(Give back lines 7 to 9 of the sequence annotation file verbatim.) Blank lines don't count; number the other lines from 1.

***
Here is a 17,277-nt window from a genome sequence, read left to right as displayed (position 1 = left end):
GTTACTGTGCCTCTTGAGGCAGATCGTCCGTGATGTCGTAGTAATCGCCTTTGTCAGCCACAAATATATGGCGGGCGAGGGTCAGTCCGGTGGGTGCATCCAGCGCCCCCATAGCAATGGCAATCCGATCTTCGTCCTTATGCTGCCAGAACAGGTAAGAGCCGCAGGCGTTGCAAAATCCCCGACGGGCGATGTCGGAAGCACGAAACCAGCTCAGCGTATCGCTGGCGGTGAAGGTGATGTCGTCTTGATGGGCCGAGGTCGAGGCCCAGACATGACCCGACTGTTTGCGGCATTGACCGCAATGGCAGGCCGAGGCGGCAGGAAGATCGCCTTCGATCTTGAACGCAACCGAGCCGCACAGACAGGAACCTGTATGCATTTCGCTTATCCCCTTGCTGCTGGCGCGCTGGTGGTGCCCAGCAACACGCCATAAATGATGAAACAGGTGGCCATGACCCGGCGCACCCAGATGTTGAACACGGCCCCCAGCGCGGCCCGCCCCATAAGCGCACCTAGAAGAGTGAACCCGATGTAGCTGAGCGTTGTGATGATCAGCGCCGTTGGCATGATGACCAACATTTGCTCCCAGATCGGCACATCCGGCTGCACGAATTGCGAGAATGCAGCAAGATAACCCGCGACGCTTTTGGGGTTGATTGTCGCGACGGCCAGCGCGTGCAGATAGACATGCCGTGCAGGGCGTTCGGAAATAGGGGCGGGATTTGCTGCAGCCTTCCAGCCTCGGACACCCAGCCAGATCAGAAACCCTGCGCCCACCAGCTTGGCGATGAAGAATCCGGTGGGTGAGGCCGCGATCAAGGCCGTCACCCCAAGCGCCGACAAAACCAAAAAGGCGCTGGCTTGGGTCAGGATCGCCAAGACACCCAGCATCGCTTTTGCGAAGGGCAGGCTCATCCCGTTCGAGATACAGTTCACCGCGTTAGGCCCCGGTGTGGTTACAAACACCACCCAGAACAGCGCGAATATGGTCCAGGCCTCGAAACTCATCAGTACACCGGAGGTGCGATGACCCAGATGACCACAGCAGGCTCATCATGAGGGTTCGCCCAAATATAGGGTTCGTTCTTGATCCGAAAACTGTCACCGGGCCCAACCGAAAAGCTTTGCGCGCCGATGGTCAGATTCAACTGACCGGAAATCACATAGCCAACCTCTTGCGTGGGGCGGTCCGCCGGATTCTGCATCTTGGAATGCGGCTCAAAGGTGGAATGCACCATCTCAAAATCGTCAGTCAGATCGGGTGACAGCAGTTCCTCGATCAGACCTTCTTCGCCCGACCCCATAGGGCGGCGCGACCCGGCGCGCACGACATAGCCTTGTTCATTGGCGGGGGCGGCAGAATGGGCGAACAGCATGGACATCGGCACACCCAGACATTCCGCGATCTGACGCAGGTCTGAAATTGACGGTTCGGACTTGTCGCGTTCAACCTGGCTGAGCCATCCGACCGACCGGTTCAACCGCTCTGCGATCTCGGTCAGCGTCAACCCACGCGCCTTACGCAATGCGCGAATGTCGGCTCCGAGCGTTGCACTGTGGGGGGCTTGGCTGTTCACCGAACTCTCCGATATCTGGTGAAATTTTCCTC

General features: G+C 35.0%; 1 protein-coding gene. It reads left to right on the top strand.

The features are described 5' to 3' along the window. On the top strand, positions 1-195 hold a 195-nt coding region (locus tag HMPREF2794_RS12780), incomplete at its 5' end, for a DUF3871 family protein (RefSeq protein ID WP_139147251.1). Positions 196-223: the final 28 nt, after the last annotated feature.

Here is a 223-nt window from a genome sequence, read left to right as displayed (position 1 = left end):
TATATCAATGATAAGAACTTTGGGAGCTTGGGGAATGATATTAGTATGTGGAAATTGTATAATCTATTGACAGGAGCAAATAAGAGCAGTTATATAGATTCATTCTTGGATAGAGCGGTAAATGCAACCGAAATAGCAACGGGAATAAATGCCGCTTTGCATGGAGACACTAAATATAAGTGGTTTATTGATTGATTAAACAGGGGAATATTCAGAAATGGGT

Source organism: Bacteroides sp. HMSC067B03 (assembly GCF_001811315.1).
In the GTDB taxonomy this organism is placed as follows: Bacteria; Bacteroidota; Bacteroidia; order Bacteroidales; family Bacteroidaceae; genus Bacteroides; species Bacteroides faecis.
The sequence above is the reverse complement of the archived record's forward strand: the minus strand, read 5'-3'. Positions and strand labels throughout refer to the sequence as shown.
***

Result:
Source organism: Bacteroides sp. HMSC067B03 (assembly GCF_001811315.1).
In the GTDB taxonomy this organism is placed as follows: Bacteria; Bacteroidota; Bacteroidia; order Bacteroidales; family Bacteroidaceae; genus Bacteroides; species Bacteroides faecis.
The sequence above is the reverse complement of the archived record's forward strand: the minus strand, read 5'-3'. Positions and strand labels throughout refer to the sequence as shown.